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Structural and functional leaf diversity lead to variability in photosynthetic capacity across a range of Juglans regia genotypes
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  • Mina Momayyezi,
  • Devin Rippner,
  • Fiona Duong,
  • Pranav Raja,
  • Pat Brown,
  • Dan Kluepfel,
  • Jeffrey Earles,
  • Elisabeth Forrestel,
  • Matthew Gilbert,
  • Andrew McElrone
Mina Momayyezi
UC Davis

Corresponding Author:[email protected]

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Devin Rippner
US Department of Agriculture
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Fiona Duong
University of California Davis
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Pranav Raja
University of California Davis
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Pat Brown
University of California, Davis
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Dan Kluepfel
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Jeffrey Earles
University of California Davis
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Elisabeth Forrestel
University of California Davis
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Matthew Gilbert
University of California Davis
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Andrew McElrone
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Similar to other cropping systems, few walnut cultivars are used as scion in commercial production. Germplasm collections can be used to diversify cultivar options and hold potential for improving crop productivity, disease resistance and stress tolerance. In this study we explored the anatomical and biochemical bases of photosynthetic capacity in 11 J. regia accessions in the USDA-ARS National Clonal Germplasm Repository. Net assimilation rate (An) differed significantly among accessions and was greater in those from lower latitudes coincident with increases in stomatal and mesophyll conductance, leaf thickness, mesophyll porosity and gas-phase diffusion, and leaf nitrogen, and lower leaf mass and stomatal density. High CO2-saturated assimilation rates led to increases in An under limiting conditions. Greater An was found in lower latitude accessions native to climates with more frost-free days, greater precipitation seasonality, and lower temperature seasonality. As expected, water stress consistently impaired photosynthesis with the highest % reductions in three lower latitude accessions (A3, A5, and A9), which had the highest An under well-watered conditions. However, An for A3 and A5 remained amongst the highest under dehydration. J. regia accessions, which have leaf structural traits and biochemistry that enhance photosynthesis, could be used as commercial scions or breeding parents to enhance productivity.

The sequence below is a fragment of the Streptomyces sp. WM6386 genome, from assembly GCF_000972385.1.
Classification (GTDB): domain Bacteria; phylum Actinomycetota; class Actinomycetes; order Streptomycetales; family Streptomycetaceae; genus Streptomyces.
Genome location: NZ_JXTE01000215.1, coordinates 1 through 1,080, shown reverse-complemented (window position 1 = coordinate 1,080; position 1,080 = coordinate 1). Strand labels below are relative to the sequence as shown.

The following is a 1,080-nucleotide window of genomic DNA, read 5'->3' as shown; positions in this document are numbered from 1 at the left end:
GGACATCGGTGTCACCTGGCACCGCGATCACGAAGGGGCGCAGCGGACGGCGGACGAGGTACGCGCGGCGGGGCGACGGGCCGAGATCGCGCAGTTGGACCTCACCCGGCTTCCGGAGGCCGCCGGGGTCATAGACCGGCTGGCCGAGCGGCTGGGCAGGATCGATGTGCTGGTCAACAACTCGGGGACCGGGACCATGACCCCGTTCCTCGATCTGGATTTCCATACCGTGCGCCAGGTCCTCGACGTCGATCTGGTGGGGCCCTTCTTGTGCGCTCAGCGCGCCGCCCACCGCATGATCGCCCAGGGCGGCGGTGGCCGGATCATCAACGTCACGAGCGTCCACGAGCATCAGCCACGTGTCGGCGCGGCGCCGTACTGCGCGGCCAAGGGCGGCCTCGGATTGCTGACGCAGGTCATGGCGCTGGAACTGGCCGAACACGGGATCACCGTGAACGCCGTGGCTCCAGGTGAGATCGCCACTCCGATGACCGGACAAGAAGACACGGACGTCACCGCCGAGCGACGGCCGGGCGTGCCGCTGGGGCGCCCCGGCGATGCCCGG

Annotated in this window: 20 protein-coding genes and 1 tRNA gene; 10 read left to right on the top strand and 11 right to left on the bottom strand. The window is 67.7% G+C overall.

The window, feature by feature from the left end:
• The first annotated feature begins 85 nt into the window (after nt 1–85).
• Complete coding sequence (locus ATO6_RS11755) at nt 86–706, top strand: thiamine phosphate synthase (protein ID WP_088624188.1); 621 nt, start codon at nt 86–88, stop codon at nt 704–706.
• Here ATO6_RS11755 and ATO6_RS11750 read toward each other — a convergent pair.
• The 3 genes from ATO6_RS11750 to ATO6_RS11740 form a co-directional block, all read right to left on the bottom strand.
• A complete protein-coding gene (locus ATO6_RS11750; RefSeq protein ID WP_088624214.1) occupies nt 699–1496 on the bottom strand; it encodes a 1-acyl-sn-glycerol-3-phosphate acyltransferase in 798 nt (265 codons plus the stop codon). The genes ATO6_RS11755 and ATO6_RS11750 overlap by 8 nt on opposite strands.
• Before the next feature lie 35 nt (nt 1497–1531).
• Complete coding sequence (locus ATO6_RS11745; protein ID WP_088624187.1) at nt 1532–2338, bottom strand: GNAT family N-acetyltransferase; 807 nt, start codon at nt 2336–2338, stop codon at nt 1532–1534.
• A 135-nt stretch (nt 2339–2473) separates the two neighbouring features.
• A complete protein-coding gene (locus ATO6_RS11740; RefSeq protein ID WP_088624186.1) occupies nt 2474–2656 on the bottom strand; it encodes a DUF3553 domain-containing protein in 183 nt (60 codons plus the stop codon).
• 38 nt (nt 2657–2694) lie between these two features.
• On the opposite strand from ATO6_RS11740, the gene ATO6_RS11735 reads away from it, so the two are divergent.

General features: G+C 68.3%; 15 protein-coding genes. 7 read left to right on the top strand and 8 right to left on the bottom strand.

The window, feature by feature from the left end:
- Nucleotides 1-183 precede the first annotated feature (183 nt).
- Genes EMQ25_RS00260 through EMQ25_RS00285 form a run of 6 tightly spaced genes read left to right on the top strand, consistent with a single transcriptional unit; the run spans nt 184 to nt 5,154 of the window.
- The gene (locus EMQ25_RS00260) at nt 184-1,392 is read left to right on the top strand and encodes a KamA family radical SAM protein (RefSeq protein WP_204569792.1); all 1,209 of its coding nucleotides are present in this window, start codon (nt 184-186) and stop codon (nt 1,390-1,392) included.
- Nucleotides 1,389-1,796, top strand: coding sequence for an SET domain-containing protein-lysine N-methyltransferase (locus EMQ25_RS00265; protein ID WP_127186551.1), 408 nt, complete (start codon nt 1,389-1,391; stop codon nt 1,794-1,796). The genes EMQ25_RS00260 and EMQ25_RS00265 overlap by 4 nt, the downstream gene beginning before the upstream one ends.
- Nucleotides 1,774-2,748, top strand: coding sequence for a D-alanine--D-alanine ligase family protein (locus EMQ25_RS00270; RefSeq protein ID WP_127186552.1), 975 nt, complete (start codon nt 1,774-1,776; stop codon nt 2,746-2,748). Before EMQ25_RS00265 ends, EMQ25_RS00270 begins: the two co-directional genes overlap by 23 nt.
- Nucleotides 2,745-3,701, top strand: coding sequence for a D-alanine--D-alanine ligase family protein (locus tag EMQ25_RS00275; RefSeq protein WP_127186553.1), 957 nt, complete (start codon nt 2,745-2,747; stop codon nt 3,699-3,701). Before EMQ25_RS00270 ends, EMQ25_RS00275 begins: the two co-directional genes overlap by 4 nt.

01 Oct 2021Submitted to Plant, Cell & Environment
04 Oct 2021Submission Checks Completed
04 Oct 2021Assigned to Editor
10 Oct 2021Reviewer(s) Assigned
12 Feb 2022Review(s) Completed, Editorial Evaluation Pending
27 Feb 2022Editorial Decision: Revise Minor
18 Apr 20221st Revision Received
20 Apr 2022Assigned to Editor
20 Apr 2022Submission Checks Completed
23 Apr 2022Reviewer(s) Assigned
05 May 2022Review(s) Completed, Editorial Evaluation Pending
08 May 2022Editorial Decision: Revise Minor
17 May 20222nd Revision Received
18 May 2022Assigned to Editor
18 May 2022Submission Checks Completed
28 May 2022Review(s) Completed, Editorial Evaluation Pending
28 May 2022Editorial Decision: Accept
Aug 2022Published in Plant, Cell & Environment volume 45 issue 8 on pages 2351-2365. 10.1111/pce.14370